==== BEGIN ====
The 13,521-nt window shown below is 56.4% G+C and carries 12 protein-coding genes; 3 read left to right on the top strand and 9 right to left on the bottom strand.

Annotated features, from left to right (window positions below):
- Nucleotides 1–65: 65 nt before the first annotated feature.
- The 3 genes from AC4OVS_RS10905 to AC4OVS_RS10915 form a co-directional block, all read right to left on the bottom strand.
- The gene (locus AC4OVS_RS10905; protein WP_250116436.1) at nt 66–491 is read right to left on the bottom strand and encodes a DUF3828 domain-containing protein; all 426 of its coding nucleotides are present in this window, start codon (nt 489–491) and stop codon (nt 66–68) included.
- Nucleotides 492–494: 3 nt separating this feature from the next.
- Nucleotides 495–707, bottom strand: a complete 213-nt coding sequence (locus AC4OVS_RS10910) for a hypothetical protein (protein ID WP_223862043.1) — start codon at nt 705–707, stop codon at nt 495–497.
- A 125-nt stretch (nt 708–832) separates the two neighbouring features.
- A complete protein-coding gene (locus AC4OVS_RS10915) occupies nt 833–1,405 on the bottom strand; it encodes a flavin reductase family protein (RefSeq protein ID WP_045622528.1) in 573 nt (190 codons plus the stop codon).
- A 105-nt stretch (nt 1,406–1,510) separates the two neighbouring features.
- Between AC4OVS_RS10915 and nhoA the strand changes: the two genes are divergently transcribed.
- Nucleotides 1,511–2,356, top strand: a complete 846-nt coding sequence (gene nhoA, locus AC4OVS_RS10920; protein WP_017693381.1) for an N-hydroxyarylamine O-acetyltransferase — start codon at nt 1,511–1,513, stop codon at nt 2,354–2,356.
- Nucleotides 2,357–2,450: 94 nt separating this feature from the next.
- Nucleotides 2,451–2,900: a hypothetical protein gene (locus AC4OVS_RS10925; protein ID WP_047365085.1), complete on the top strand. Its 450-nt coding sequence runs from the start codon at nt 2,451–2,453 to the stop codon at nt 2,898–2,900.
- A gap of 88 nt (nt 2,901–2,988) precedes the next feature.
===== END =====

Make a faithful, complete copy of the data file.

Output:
The 13,521-nt window shown below is 56.4% G+C and carries 12 protein-coding genes; 3 read left to right on the top strand and 9 right to left on the bottom strand.

Annotated features, from left to right (window positions below):
- Nucleotides 1–65: 65 nt before the first annotated feature.
- The 3 genes from AC4OVS_RS10905 to AC4OVS_RS10915 form a co-directional block, all read right to left on the bottom strand.
- The gene (locus AC4OVS_RS10905; protein WP_250116436.1) at nt 66–491 is read right to left on the bottom strand and encodes a DUF3828 domain-containing protein; all 426 of its coding nucleotides are present in this window, start codon (nt 489–491) and stop codon (nt 66–68) included.
- Nucleotides 492–494: 3 nt separating this feature from the next.
- Nucleotides 495–707, bottom strand: a complete 213-nt coding sequence (locus AC4OVS_RS10910) for a hypothetical protein (protein ID WP_223862043.1) — start codon at nt 705–707, stop codon at nt 495–497.
- A 125-nt stretch (nt 708–832) separates the two neighbouring features.
- A complete protein-coding gene (locus AC4OVS_RS10915) occupies nt 833–1,405 on the bottom strand; it encodes a flavin reductase family protein (RefSeq protein ID WP_045622528.1) in 573 nt (190 codons plus the stop codon).
- A 105-nt stretch (nt 1,406–1,510) separates the two neighbouring features.
- Between AC4OVS_RS10915 and nhoA the strand changes: the two genes are divergently transcribed.
- Nucleotides 1,511–2,356, top strand: a complete 846-nt coding sequence (gene nhoA, locus AC4OVS_RS10920; protein WP_017693381.1) for an N-hydroxyarylamine O-acetyltransferase — start codon at nt 1,511–1,513, stop codon at nt 2,354–2,356.
- Nucleotides 2,357–2,450: 94 nt separating this feature from the next.
- Nucleotides 2,451–2,900: a hypothetical protein gene (locus AC4OVS_RS10925; protein ID WP_047365085.1), complete on the top strand. Its 450-nt coding sequence runs from the start codon at nt 2,451–2,453 to the stop codon at nt 2,898–2,900.
- A gap of 88 nt (nt 2,901–2,988) precedes the next feature.